Thursday, July 17, 2008
posted by Q6 at 8:52 PM
I'm reading The Dumbest Generation by Mark Bauerlein, and it's scaring me to death. For those who haven't seen this yet: all the technology we've been pouring into classrooms for the last ten years? The studies are starting to come in, and the news ain't good. It seems that while we have a generation of young people who are tech savvy, they're not really doing anything productive with it (in fact, they're reading less and achieving less). High schools and colleges who once decided to "go digital" with laptops for every student are now dumping the technology and scrapping the programs, citing no academic progress. Today's college seniors are testing at the same level as high school seniors of 1955. I'm only halfway through the book, but Bauerlein keeps asking the same question: where are all the academic improvements we were supposed to get with the infusion of technology?

Professionally, I'm worried. We've put all this emphasis on technology, but it apparently isn't getting us anywhere. I like it as a communication tool, but that seems to be all it's good for. Could it be possible that because students are using a totally different skill set to learn, we should be testing on those skills instead of the "antiquated" ones we're teaching now? What if concentration falls to the wayside and multi-tasking becomes the norm? The testing methods will have to change dramatically as well. What happens if, God forbid, reading and writing are no longer measurable skills? What school system could possibly accept that?

Personally, I'm frustrated. I have a sixteen-year-old who fits a lot of this modern technology criteria, and his performance levels are, shall we say, consistent with the research. Lots of "screen time," and even if his critical-thinking skills are stimulated by his X-Box games, the school-related output isn't what it could be--or used to be.

The whole thing is worrisome, and I'm hoping that the outlook isn't as dismal as Bauerlein makes it sound. (Maybe I should finish the book. Maybe there's a happy ending after all.)

There is, however, one really funny aspect to this book.
 



9 Comments:


At 6:25 AM, Anonymous Jude

My initial reaction is that I don't believe that technology is used well in schools. Take geography, one of my favorite topics. At my school, even though I created a website with the best geography sites (e.g. CIA World Factbook, US State Department Background notes, and about 30 other great sites), when students do their cut-and-paste brochure projects, they use Google for information, using Wikipedia for most of their cut-and-pasting. I subscribe to probably 100 daily city photo blogs; I use Google Earth on a regular basis; I know a lot of ways to make geography *more* interesting using technology, but even if I can persuade tech people to install Google Earth, getting most teachers to use it is an uphill battle. And that's just geography. If you can easily correspond with someone who lives in a particular country, or see daily photographs from that country or view live cams, why in the world would you have students look up static information from the frequently less reliable Wikipedia?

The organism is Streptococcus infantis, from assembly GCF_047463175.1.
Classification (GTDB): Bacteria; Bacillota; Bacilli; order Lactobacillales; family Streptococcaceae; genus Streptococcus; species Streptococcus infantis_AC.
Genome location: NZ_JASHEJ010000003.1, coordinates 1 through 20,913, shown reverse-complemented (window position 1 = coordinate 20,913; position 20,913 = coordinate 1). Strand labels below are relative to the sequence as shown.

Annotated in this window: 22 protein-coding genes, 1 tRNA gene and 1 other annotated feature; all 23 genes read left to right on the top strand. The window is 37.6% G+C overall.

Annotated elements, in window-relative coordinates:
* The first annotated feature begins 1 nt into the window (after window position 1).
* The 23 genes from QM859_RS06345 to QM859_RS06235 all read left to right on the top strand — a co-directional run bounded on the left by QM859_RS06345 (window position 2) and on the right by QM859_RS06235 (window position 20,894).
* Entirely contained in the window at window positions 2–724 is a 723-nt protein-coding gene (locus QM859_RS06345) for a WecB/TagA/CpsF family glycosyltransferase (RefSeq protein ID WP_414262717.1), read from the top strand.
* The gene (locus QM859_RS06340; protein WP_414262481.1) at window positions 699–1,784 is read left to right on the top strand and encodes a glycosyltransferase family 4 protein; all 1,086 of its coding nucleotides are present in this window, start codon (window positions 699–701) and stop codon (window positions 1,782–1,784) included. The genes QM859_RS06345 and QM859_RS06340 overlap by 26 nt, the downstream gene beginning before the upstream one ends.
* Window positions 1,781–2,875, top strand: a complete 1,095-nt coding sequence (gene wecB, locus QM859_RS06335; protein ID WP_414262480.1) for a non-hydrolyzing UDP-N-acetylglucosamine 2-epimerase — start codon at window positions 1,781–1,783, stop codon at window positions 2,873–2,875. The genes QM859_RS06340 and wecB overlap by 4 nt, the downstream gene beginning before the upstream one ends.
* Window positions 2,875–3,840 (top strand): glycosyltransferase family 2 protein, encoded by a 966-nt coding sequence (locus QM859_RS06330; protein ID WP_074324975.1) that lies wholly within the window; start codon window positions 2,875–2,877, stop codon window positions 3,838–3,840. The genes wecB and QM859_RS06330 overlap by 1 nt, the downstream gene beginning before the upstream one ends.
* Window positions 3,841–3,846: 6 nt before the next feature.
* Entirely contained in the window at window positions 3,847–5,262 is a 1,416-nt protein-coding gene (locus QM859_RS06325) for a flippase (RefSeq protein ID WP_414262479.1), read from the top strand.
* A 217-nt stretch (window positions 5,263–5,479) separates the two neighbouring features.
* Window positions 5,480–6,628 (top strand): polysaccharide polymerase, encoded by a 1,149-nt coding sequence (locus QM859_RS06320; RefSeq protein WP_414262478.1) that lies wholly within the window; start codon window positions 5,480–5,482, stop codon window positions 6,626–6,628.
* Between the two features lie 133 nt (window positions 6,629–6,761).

At 10:03 AM, Anonymous rho

I am reading the book right now; took it with me to jury duty as we waited to see if we would be called to be on a jury. The title got a conversation going! I am an English teacher and the author's points are in evidence every day in the small rural high school in which I teach. A small POOR rural district; only 9% of the adults have any education past high school. These parents buy the computer games, quads, big-screen tvs, but not books.
Their youngsters enter school so far behind in skills, and they never catch up. My 3 year old grandson speaks with better understanding and a rapidly growing vocabulary that exceeds that of some of the ninth graders I get every year.
I had sophomores this year who were "too tired" to work in class or read their novels,etc. They admitted they stayed up until 2 or 3 in the morning playing computer games or in a chat room. When we asked the parents to restrict this, they couldn't be bothered. They didn't even seem upset when their kids flunked two or three subjects.